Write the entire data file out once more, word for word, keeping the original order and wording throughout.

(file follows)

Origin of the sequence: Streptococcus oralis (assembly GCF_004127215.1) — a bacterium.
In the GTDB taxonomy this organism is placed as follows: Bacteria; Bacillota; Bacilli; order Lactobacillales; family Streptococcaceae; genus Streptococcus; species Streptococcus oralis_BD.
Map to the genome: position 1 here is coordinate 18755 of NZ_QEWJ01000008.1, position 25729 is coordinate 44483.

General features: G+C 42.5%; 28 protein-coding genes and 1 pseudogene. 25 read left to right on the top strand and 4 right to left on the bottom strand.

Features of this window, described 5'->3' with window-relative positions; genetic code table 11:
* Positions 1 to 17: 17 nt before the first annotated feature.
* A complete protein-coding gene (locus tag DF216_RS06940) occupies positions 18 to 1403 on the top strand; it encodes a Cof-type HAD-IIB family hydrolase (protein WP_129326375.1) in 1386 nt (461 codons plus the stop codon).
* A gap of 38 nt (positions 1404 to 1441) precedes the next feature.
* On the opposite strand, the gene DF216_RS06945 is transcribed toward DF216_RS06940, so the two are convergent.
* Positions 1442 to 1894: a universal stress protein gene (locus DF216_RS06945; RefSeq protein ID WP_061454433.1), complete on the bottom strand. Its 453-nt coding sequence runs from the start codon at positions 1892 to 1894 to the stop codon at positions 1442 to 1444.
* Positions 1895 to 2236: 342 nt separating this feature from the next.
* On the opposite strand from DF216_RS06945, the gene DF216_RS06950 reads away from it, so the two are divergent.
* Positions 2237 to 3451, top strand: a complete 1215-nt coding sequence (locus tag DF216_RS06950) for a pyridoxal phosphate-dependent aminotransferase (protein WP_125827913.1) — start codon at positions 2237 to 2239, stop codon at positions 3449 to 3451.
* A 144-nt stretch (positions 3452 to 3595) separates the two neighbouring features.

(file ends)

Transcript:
Origin of the sequence: Streptococcus oralis (assembly GCF_004127215.1) — a bacterium.
In the GTDB taxonomy this organism is placed as follows: Bacteria; Bacillota; Bacilli; order Lactobacillales; family Streptococcaceae; genus Streptococcus; species Streptococcus oralis_BD.
Map to the genome: position 1 here is coordinate 18755 of NZ_QEWJ01000008.1, position 25729 is coordinate 44483.

General features: G+C 42.5%; 28 protein-coding genes and 1 pseudogene. 25 read left to right on the top strand and 4 right to left on the bottom strand.

Features of this window, described 5'->3' with window-relative positions; genetic code table 11:
* Positions 1 to 17: 17 nt before the first annotated feature.
* A complete protein-coding gene (locus tag DF216_RS06940) occupies positions 18 to 1403 on the top strand; it encodes a Cof-type HAD-IIB family hydrolase (protein WP_129326375.1) in 1386 nt (461 codons plus the stop codon).
* A gap of 38 nt (positions 1404 to 1441) precedes the next feature.
* On the opposite strand, the gene DF216_RS06945 is transcribed toward DF216_RS06940, so the two are convergent.
* Positions 1442 to 1894: a universal stress protein gene (locus DF216_RS06945; RefSeq protein ID WP_061454433.1), complete on the bottom strand. Its 453-nt coding sequence runs from the start codon at positions 1892 to 1894 to the stop codon at positions 1442 to 1444.
* Positions 1895 to 2236: 342 nt separating this feature from the next.
* On the opposite strand from DF216_RS06945, the gene DF216_RS06950 reads away from it, so the two are divergent.
* Positions 2237 to 3451, top strand: a complete 1215-nt coding sequence (locus tag DF216_RS06950) for a pyridoxal phosphate-dependent aminotransferase (protein WP_125827913.1) — start codon at positions 2237 to 2239, stop codon at positions 3449 to 3451.
* A 144-nt stretch (positions 3452 to 3595) separates the two neighbouring features.